A dialogue can also happen when a character thinks to themselves.

    This is not a correct answer.


    Dialogue can be added when:

    • characters are talking to each other
    • a character enters or leaves a room
    • a character thinks aloud or talks to themselves
    • you want to add to the action of the story
    Dialogue could be added to picture 2 and picture 4 above.

  • Explain what dialogue does for a story.


    Based on the dialogue above, what might happen next in the story?

    What do you learn from the dialogue below?


    Dialogue helps advance the story.

    When characters speak, you learn about them.

  • Identify the different elements of dialogue.


    Inverted commas go around the speaker's dialogue.

    The reporting clause always closes with punctuation.

    Here is an example of one sentence highlighted correctly.


    Inverted commas go around a speaker's direct quotation. The direct quotation always begins with a capital letter.

    The reporting clause tells you who is speaking.

    End punctuation always comes after the reporting clause.

  • Edit each sentence to create proper dialogue.


    The picture below is an example of properly punctuated dialogue.

    Questions end with a question mark.


    Inverted commas always surround the speaker's direct quotation. Punctuation such as a comma, question mark or exclamation mark go inside the inverted commas to separate the direct quotation from the reporting clause.

  • Which reporting clauses belongs with each direct quotation?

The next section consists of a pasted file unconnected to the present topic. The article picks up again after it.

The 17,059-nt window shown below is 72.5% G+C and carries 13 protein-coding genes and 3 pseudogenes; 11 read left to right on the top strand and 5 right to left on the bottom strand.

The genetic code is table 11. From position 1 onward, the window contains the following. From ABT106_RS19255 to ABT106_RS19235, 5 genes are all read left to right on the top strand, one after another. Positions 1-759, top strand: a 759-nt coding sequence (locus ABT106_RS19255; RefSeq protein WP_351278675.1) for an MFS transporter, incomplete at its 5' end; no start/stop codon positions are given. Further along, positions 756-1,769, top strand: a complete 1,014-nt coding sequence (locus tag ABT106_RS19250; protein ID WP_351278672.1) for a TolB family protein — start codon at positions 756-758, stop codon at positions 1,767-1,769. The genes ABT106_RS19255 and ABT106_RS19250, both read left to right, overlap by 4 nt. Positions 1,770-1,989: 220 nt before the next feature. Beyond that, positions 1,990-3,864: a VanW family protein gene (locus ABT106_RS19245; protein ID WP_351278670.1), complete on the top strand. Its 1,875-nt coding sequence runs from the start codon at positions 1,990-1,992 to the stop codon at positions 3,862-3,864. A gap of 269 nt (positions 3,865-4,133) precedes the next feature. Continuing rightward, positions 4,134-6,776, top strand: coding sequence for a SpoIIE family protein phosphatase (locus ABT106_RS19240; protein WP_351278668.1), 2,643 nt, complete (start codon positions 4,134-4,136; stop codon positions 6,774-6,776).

Here is an example of direct quotations with reporting clauses.

    When someone says "okay," they are agreeing.

    This is the ending of the story:

    "Okay, I guess I will try," Derek agreed. "Yum, this is delicious!"


    When the direct quotation is a question, the reporting clause is likely to contain words like asked, questioned or wondered.

    When the direct quotation ends with an exclamation mark, the reporting clause is likely to contain words like exclaimed, shouted or yelled.

  • Complete the missing parts of the story.


    Dialogue is punctuated with two inverted commas around the speaker's direct quotation.

    Remember: Dialogue can be at the beginning, middle or end of a paragraph.


    It was a Christmas tradition in the Garcia household to break open a piñata.

    "Come on Mariseli, you can do it!" Diego cheered. His sister was blindfolded. She took a big swing at the piñata and missed. Their parents giggled in the background.

    "I can't see where it is!" Mariseli said. She tried to take off the blindfold.

    "No!" their parents shouted. "Being blindfolded is part of the game."

    Mariseli felt discouraged.

    "Move just a little to the left," suggested Diego. " Then swing! "

    Marieli listened to her brother's instructions. Bam! She hit the piñata and all of the Christmas treats exploded into the air.

    "I did it!" she exclaimed, happily. She gathered the delicious chocolates and sweets and ate them with her family. It was the best part of Christmas.